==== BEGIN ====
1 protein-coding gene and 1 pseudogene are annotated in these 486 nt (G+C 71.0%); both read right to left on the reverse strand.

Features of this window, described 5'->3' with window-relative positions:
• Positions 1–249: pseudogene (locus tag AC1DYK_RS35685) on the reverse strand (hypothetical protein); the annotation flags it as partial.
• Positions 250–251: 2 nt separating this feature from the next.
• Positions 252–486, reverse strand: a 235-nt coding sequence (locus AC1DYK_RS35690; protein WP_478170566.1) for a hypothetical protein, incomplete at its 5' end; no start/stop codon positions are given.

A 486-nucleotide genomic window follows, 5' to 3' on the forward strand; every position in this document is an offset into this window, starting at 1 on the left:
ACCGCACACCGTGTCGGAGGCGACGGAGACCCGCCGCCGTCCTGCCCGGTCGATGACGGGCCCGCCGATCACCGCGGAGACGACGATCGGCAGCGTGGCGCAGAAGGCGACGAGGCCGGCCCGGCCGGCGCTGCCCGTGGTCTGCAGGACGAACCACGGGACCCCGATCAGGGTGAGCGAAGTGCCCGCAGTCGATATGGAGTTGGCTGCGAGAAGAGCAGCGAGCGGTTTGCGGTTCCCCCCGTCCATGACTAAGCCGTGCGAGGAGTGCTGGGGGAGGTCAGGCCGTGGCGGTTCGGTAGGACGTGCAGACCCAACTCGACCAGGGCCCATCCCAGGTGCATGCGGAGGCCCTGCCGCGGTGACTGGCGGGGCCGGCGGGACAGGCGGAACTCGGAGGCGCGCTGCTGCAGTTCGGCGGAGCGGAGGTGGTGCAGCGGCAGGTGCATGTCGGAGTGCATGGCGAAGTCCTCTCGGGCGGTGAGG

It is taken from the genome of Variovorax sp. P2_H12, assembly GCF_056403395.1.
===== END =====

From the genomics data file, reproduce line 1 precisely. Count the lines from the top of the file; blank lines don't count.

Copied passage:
1 protein-coding gene and 1 pseudogene are annotated in these 486 nt (G+C 71.0%); both read right to left on the reverse strand.